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Since the Reformation many readers have understood Paul and the rival teachers at Galatia (1:6–9; 5:12; 6:12–13) as being engaged in a fierce debate over the terms by which an individual may enjoy a right status before God. The Galatian rivals are advocating that the apostle’s Christ-believing Gentile audience (4:8–9) observe the Law of Moses and circumcision (4:10, 21; 5:8; 6:13–14) to enjoy the blessings of Abraham’s descendants (3:6–9, 13–14, 29; 4:21–31). Whereas Paul divorces faith in (or of) Christ from observance of the Law as mutually exclusive alternatives, the rivals affirm the Law and faith as complementary for a justified status before God (2:16). Such a reading may lead one to conclude that Paul was not overly concerned about the deeds of the Christian. The rival message, however, promoted far more than an avenue to God’s favor. The rivals were also offering a comprehensive approach to the Christian life through the Law of Moses. For Gentile Christ-believers who had left behind the concrete, daily structure of a pagan calendar and ritual, the Law of Moses offered a detailed alternative that was apparently far more concrete than what Paul had originally preached.

The apostle responds that the Christian life must accord with its origins in faith in/of Jesus Christ. A new life and new behavior characterize the Christ-believer. In chapters 1 and 2 Paul presents his life as consistent with and as exemplifying the “truth of the gospel.” In chapters 3 and 4 he juxtaposes faith in Christ and Law observance as mutually incompatible approaches to adoption into God’s family. In chapters 5 and 6 he contrasts the effectiveness of the Spirit with the impotence of the Law in combating the flesh. Ultimately, Paul underscores the otherworldly invasion of this present evil age.

Paul as the Embodiment of His Gospel Message: Galatians 1—2.

Paul introduces himself as “an apostle not from human beings, nor through a human being, but through Jesus Christ and God the Father, who raised him from the dead” (1:1; all translations are my own). This emphasis on the supernatural character of the gospel ministry is a fitting introduction to the first two chapters, if not also to the letter as a whole. Paul preaches the gospel of “the Lord Jesus Christ, who gave himself for our sins in order to rescue us from the present evil age” (1:4). The apostle closes the letter by announcing that Christ has delivered his people from one age into a “new creation” where “neither circumcision nor uncircumcision is anything” (6:15). A future reality is invading the present and transforming this evil age into something new and wonderful.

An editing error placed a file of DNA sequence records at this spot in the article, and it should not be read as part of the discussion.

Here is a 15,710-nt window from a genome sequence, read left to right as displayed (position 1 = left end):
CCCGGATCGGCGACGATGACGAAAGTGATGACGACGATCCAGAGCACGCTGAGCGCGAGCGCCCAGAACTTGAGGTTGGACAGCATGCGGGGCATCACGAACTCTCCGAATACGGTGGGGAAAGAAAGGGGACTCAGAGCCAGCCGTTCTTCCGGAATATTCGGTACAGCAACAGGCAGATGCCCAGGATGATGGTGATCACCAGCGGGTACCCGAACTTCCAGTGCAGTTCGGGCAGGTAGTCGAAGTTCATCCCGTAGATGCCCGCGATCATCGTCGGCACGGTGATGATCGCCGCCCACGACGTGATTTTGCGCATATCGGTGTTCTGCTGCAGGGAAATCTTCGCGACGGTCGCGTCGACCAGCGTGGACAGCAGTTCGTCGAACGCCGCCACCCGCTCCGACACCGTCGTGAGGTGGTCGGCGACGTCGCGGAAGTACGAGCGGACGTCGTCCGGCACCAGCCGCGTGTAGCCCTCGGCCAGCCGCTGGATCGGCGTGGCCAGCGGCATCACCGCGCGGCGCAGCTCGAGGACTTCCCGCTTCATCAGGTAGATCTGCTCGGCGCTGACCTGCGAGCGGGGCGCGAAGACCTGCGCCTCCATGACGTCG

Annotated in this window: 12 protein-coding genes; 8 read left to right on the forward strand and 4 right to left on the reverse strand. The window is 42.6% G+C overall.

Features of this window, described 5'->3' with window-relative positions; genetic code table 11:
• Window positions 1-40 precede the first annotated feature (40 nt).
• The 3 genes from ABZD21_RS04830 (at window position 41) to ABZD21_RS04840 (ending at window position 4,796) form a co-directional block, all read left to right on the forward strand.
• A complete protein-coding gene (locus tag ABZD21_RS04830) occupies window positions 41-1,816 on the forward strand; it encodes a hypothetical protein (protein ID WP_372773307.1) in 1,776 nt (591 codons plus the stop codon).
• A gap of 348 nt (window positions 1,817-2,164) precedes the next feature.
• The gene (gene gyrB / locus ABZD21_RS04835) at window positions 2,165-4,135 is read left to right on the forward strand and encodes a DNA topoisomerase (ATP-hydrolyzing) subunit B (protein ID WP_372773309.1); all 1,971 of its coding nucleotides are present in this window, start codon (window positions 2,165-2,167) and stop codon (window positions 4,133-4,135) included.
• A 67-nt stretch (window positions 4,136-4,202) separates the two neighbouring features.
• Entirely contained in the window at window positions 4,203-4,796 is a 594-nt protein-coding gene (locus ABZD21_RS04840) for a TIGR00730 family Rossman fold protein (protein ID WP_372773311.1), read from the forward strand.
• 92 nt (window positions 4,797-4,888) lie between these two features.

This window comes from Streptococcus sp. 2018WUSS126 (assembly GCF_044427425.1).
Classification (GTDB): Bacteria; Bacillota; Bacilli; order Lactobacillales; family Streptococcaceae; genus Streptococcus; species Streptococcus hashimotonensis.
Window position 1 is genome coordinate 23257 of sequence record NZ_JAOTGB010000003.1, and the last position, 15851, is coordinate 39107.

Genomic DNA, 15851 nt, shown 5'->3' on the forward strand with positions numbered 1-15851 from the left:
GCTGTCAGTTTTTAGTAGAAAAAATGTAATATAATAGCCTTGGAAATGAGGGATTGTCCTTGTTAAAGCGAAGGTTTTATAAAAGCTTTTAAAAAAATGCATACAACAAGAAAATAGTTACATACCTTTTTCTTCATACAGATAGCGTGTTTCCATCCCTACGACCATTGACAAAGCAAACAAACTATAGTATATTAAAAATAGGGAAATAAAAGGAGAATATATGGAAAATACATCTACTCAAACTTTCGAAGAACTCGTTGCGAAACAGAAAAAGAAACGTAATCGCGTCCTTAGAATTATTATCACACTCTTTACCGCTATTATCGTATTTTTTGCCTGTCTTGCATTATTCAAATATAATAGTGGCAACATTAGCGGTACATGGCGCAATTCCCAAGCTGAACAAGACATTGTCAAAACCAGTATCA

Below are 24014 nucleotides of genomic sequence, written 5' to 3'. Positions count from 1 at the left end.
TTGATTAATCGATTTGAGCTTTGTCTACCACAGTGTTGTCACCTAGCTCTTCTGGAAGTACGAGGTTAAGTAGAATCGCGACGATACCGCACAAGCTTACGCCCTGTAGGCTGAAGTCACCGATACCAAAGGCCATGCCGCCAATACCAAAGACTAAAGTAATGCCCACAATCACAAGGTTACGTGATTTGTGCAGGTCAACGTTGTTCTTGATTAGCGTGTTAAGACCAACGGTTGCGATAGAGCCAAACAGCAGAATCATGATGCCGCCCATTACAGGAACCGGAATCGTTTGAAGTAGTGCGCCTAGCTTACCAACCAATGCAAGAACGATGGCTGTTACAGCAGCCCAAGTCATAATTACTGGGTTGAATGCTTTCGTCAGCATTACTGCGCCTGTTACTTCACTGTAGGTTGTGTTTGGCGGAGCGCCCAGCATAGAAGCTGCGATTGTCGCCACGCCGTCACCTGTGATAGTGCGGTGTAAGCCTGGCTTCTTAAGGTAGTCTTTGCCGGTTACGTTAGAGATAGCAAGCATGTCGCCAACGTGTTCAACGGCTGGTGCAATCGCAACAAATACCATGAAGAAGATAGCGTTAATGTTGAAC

The danger, unfortunately, is that the Galatians are turning away from the one who called them for a gospel falsely so-called (1:6–9). Paul therefore presents his life to the Galatians as an example of the gospel’s invasive, life-transforming power (1:11–24). In his “former way of life in Judaism” he had been “advancing in Judaism beyond many of [his] contemporaries” as one “far more zealous for the traditions of [his] ancestors” (1:13–14). He had been “intensely persecuting the church of God and was trying to destroy it” (1:13). Nevertheless, as Paul puts it, God “was pleased to reveal his Son in me so that I might preach him among the Gentiles” (1:15–16). Many have noted corresponding elements in this autobiography. In 1:22–24 Paul writes: “I remained unknown by sight to the assemblies of Judea in Christ. Only they kept hearing that ‘the one who formerly used to persecute us is now preaching the faith which he formerly tried to destroy.’” The description hearkens back to Paul’s “former” way of life:

Source: Gaventa, 1986, p. 316 (modified).

Formerly Now
1:13: violently persecuting the church of God 1:22: still unknown by sight to the churches of Judea
1:13: you have heard of my earlier life 1:23: they only heard it said
1:13: in Judaism 1:22: in Christ
1:13: I was violently persecuting 1:23: the one who was formerly persecuting us
1:13: I was trying to destroy it 1:23: now proclaiming the faith he once tried to destroy

A profound reversal has taken place. The gospel revelation changed Paul’s life, and his behavior now exemplifies that gospel.

The ancients lauded those who were consistent in their words and deeds. Philosophers sought to embody their teachings. Rhetoricians presented examples for imitation in urging their hearers to a particular course of action (paradeigmata; exempla; Aristotle, Rhet. 1.9.40; Rhet. Her. 3.5.9; Cicero, De or. 2.82.335; Quintilian Inst. 3.8.36, 66; Isocrates Or. 8 [De pace].36–37). Individuals might even present themselves as models for imitation (Aristotle, Rhet. 3.17.12; Plutarch, Mor. 544 C–545D; Seneca, Epistles, 6.5–6; 11.8–10; 71.7). Paul therefore presents himself as an embodiment of his gospel message. The Galatians ought to become as he is (Gal 4:12), especially in his abandonment of his former “zealous” observance. The Judean Christians were glorifying God for the transformation that had taken place “in” Paul (1:24). He had left behind a path of violence (1:13–14) for the way of peace (1:3; 5:22). Like the prophets of old, Paul is being shaped and transformed by his message as he is called to be a light to the nations (1:16: “in me”; cf. Isa 49:6).